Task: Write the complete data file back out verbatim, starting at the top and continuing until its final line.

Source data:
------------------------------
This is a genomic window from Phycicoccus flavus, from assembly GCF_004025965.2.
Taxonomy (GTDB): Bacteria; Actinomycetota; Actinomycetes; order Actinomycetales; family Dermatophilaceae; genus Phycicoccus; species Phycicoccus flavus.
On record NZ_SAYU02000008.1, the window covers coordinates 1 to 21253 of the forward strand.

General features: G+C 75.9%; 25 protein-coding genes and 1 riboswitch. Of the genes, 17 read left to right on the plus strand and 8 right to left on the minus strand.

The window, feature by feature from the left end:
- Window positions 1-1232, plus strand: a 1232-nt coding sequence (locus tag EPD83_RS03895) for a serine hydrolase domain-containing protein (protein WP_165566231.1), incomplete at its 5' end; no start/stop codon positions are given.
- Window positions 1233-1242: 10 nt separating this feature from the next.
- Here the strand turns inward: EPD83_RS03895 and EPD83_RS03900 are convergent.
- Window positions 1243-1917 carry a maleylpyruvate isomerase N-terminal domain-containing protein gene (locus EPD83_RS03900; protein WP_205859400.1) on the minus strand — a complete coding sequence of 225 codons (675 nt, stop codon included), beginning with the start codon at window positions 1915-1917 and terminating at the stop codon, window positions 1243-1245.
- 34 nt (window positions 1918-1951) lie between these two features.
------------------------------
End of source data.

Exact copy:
This is a genomic window from Phycicoccus flavus, from assembly GCF_004025965.2.
Taxonomy (GTDB): Bacteria; Actinomycetota; Actinomycetes; order Actinomycetales; family Dermatophilaceae; genus Phycicoccus; species Phycicoccus flavus.
On record NZ_SAYU02000008.1, the window covers coordinates 1 to 21253 of the forward strand.

General features: G+C 75.9%; 25 protein-coding genes and 1 riboswitch. Of the genes, 17 read left to right on the plus strand and 8 right to left on the minus strand.

The window, feature by feature from the left end:
- Window positions 1-1232, plus strand: a 1232-nt coding sequence (locus tag EPD83_RS03895) for a serine hydrolase domain-containing protein (protein WP_165566231.1), incomplete at its 5' end; no start/stop codon positions are given.
- Window positions 1233-1242: 10 nt separating this feature from the next.
- Here the strand turns inward: EPD83_RS03895 and EPD83_RS03900 are convergent.
- Window positions 1243-1917 carry a maleylpyruvate isomerase N-terminal domain-containing protein gene (locus EPD83_RS03900; protein WP_205859400.1) on the minus strand — a complete coding sequence of 225 codons (675 nt, stop codon included), beginning with the start codon at window positions 1915-1917 and terminating at the stop codon, window positions 1243-1245.
- 34 nt (window positions 1918-1951) lie between these two features.